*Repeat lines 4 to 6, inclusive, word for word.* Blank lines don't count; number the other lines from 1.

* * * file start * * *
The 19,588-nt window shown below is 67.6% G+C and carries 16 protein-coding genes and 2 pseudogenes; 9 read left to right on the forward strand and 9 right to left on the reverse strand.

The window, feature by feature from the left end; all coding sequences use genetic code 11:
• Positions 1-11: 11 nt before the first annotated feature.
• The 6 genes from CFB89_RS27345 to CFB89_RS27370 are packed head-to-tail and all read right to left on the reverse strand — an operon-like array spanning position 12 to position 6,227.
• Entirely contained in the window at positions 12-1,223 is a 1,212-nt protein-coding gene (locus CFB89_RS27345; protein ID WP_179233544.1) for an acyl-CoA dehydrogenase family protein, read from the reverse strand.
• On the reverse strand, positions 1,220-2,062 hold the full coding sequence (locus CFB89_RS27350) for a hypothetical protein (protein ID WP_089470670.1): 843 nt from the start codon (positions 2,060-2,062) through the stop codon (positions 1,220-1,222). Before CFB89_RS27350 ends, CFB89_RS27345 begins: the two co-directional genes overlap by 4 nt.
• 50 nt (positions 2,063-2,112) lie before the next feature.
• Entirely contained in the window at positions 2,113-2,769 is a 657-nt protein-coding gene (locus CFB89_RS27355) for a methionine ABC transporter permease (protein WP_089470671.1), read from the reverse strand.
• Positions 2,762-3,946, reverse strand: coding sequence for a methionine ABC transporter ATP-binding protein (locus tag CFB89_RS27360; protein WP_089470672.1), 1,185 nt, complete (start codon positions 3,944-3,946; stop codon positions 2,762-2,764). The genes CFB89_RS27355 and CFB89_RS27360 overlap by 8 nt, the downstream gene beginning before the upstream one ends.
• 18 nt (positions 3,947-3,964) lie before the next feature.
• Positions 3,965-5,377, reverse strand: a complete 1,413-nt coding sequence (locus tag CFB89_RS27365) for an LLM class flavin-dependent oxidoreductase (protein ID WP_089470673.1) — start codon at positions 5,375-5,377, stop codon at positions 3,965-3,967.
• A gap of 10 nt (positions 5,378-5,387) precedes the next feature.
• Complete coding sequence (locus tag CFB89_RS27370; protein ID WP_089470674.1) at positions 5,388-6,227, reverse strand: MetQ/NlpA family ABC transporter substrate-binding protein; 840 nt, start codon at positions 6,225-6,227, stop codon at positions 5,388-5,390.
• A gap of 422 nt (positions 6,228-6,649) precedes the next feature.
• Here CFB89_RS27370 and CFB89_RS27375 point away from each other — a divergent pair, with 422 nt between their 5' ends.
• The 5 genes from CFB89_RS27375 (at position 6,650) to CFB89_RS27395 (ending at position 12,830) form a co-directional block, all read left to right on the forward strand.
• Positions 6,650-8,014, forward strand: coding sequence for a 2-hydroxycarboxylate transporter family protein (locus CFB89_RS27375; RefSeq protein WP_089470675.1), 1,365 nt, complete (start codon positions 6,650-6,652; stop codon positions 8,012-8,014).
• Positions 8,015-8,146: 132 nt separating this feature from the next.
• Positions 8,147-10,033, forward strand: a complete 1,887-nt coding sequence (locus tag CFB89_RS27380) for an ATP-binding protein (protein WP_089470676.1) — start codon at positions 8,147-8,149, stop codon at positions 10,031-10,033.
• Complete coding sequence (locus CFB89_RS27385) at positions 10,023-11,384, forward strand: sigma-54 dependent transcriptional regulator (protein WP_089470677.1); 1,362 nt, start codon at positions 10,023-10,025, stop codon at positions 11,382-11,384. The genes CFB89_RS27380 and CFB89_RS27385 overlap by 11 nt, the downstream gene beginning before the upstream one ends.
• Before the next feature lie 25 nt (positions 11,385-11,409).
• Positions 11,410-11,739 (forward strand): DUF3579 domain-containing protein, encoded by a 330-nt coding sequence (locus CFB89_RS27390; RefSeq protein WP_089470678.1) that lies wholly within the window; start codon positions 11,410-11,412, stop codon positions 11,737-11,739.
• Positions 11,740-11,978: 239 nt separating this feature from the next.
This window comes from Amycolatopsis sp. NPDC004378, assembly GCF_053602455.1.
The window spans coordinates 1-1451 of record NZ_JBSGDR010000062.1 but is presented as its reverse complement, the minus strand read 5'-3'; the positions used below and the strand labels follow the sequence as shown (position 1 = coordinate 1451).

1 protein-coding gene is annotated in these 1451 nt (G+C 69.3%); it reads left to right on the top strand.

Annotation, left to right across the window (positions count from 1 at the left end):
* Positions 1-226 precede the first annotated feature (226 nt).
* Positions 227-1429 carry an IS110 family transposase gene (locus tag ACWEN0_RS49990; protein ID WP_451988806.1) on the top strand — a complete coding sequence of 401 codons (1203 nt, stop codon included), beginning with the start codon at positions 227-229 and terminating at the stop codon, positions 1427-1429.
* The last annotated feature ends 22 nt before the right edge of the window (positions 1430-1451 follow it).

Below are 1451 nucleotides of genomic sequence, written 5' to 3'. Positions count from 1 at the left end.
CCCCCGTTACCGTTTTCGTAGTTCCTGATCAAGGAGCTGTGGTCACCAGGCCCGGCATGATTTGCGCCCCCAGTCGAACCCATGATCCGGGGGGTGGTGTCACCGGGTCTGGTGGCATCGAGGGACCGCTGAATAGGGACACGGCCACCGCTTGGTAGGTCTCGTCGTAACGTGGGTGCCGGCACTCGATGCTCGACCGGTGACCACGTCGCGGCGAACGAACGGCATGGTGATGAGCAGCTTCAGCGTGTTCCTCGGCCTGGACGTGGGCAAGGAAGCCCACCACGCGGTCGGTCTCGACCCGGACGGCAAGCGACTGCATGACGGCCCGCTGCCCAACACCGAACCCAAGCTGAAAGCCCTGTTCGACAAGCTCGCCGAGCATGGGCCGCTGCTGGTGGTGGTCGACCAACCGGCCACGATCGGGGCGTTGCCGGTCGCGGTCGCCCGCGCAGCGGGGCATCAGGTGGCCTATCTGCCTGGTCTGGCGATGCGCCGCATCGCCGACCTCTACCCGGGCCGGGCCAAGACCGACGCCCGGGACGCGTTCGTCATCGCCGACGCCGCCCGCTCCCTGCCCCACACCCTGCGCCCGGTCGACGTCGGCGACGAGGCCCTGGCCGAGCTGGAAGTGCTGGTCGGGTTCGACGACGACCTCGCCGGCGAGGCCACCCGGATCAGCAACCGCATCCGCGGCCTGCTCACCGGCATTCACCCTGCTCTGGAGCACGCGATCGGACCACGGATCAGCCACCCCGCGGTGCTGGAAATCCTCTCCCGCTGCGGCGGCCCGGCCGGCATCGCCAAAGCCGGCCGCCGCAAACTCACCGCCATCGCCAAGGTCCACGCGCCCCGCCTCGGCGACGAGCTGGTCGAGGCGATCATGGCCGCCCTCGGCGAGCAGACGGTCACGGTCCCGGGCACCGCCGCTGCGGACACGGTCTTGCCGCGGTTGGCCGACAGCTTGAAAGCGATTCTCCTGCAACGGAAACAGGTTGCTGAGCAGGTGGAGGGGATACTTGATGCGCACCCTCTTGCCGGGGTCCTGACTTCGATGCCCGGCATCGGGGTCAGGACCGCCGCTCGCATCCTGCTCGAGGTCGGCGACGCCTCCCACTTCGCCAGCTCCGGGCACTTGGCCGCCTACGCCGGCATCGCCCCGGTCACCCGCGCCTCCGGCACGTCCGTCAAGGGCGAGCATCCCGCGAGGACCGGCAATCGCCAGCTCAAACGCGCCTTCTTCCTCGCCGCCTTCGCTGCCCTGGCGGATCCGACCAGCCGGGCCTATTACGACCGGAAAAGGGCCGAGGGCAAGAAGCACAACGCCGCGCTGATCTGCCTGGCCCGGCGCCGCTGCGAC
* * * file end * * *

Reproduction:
• The 6 genes from CFB89_RS27345 to CFB89_RS27370 are packed head-to-tail and all read right to left on the reverse strand — an operon-like array spanning position 12 to position 6,227.
• Entirely contained in the window at positions 12-1,223 is a 1,212-nt protein-coding gene (locus CFB89_RS27345; protein ID WP_179233544.1) for an acyl-CoA dehydrogenase family protein, read from the reverse strand.
• On the reverse strand, positions 1,220-2,062 hold the full coding sequence (locus CFB89_RS27350) for a hypothetical protein (protein ID WP_089470670.1): 843 nt from the start codon (positions 2,060-2,062) through the stop codon (positions 1,220-1,222). Before CFB89_RS27350 ends, CFB89_RS27345 begins: the two co-directional genes overlap by 4 nt.